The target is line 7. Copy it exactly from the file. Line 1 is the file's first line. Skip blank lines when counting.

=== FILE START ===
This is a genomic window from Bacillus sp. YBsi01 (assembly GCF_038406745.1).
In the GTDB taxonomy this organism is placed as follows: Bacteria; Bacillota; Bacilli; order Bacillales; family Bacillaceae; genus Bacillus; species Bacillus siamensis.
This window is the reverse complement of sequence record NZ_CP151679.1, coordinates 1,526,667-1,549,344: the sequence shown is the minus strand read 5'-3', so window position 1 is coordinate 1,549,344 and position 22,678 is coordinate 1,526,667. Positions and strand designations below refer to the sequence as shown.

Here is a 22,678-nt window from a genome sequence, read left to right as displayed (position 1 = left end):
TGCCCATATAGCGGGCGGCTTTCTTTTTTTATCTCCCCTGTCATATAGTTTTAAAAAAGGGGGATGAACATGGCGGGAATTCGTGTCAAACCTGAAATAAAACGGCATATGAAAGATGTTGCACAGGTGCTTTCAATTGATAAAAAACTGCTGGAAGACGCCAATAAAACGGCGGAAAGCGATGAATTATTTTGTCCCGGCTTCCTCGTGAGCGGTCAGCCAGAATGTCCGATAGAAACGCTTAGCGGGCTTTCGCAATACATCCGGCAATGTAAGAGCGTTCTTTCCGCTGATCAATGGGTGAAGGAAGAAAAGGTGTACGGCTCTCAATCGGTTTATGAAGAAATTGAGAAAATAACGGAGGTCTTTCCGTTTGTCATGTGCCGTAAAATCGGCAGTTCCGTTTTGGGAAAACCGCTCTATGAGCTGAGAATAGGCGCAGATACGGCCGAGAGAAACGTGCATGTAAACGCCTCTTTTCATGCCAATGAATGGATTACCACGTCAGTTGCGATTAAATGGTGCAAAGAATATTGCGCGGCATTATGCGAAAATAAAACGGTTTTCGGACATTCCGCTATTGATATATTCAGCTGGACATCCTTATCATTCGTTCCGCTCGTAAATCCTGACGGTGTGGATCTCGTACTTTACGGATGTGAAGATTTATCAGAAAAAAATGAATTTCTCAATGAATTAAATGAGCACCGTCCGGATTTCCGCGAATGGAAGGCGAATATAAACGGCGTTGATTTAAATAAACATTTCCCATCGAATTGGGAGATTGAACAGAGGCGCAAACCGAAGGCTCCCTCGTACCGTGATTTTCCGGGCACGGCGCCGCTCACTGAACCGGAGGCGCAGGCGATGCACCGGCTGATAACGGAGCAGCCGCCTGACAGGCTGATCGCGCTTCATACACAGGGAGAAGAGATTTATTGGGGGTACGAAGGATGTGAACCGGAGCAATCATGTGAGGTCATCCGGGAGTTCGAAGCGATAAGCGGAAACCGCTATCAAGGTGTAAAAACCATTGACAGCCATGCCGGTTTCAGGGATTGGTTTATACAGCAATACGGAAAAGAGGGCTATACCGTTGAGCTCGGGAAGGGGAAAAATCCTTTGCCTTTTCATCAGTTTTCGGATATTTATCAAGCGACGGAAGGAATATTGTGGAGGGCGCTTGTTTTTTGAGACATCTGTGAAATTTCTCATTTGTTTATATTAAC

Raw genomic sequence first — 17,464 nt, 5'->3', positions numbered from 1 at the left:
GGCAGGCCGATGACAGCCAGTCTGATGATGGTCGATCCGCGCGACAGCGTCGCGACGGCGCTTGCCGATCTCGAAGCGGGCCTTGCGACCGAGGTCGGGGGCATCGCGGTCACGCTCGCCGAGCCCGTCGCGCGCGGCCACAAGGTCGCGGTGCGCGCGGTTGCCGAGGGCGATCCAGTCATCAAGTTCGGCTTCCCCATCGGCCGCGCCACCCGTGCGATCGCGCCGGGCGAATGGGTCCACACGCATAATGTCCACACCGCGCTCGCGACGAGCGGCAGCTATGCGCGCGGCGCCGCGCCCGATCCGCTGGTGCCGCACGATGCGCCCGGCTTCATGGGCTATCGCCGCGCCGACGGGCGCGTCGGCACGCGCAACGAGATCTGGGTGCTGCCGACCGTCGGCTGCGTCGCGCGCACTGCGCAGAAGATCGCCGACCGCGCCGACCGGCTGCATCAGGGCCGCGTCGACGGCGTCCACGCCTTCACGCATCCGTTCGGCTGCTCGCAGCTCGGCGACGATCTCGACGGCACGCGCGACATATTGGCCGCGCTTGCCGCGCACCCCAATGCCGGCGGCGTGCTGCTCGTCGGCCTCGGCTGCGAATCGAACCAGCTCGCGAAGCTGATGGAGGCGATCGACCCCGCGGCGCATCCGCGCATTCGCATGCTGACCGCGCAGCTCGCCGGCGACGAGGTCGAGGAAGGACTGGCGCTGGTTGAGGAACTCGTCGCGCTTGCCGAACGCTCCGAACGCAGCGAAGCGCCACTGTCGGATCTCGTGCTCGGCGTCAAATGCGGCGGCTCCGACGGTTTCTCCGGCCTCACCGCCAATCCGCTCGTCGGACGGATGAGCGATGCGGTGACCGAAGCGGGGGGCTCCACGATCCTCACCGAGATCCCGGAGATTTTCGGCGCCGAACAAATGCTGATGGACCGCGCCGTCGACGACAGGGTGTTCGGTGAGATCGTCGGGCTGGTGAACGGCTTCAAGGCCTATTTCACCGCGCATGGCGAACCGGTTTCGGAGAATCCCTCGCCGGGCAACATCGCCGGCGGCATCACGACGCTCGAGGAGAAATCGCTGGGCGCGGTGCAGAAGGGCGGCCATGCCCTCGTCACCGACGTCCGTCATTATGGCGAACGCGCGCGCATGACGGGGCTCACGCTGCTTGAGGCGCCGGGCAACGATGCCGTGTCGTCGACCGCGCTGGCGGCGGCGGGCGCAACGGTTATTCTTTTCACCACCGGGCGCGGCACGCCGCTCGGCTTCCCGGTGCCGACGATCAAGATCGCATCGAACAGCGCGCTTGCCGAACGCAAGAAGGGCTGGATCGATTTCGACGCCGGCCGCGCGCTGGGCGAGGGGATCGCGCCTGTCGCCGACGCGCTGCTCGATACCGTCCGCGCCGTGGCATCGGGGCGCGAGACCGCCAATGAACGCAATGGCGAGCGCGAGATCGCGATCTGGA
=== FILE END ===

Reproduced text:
GGCAGGCCGATGACAGCCAGTCTGATGATGGTCGATCCGCGCGACAGCGTCGCGACGGCGCTTGCCGATCTCGAAGCGGGCCTTGCGACCGAGGTCGGGGGCATCGCGGTCACGCTCGCCGAGCCCGTCGCGCGCGGCCACAAGGTCGCGGTGCGCGCGGTTGCCGAGGGCGATCCAGTCATCAAGTTCGGCTTCCCCATCGGCCGCGCCACCCGTGCGATCGCGCCGGGCGAATGGGTCCACACGCATAATGTCCACACCGCGCTCGCGACGAGCGGCAGCTATGCGCGCGGCGCCGCGCCCGATCCGCTGGTGCCGCACGATGCGCCCGGCTTCATGGGCTATCGCCGCGCCGACGGGCGCGTCGGCACGCGCAACGAGATCTGGGTGCTGCCGACCGTCGGCTGCGTCGCGCGCACTGCGCAGAAGATCGCCGACCGCGCCGACCGGCTGCATCAGGGCCGCGTCGACGGCGTCCACGCCTTCACGCATCCGTTCGGCTGCTCGCAGCTCGGCGACGATCTCGACGGCACGCGCGACATATTGGCCGCGCTTGCCGCGCACCCCAATGCCGGCGGCGTGCTGCTCGTCGGCCTCGGCTGCGAATCGAACCAGCTCGCGAAGCTGATGGAGGCGATCGACCCCGCGGCGCATCCGCGCATTCGCATGCTGACCGCGCAGCTCGCCGGCGACGAGGTCGAGGAAGGACTGGCGCTGGTTGAGGAACTCGTCGCGCTTGCCGAACGCTCCGAACGCAGCGAAGCGCCACTGTCGGATCTCGTGCTCGGCGTCAAATGCGGCGGCTCCGACGGTTTCTCCGGCCTCACCGCCAATCCGCTCGTCGGACGGATGAGCGATGCGGTGACCGAAGCGGGGGGCTCCACGATCCTCACCGAGATCCCGGAGATTTTCGGCGCCGAACAAATGCTGATGGACCGCGCCGTCGACGACAGGGTGTTCGGTGAGATCGTCGGGCTGGTGAACGGCTTCAAGGCCTATTTCACCGCGCATGGCGAACCGGTTTCGGAGAATCCCTCGCCGGGCAACATCGCCGGCGGCATCACGACGCTCGAGGAGAAATCGCTGGGCGCGGTGCAGAAGGGCGGCCATGCCCTCGTCACCGACGTCCGTCATTATGGCGAACGCGCGCGCATGACGGGGCTCACGCTGCTTGAGGCGCCGGGCAACGATGCCGTGTCGTCGACCGCGCTGGCGGCGGCGGGCGCAACGGTTATTCTTTTCACCACCGGGCGCGGCACGCCGCTCGGCTTCCCGGTGCCGACGATCAAGATCGCATCGAACAGCGCGCTTGCCGAACGCAAGAAGGGCTGGATCGATTTCGACGCCGGCCGCGCGCTGGGCGAGGGGATCGCGCCTGTCGCCGACGCGCTGCTCGATACCGTCCGCGCCGTGGCATCGGGGCGCGAGACCGCCAATGAACGCAATGGCGAGCGCGAGATCGCGATCTGGA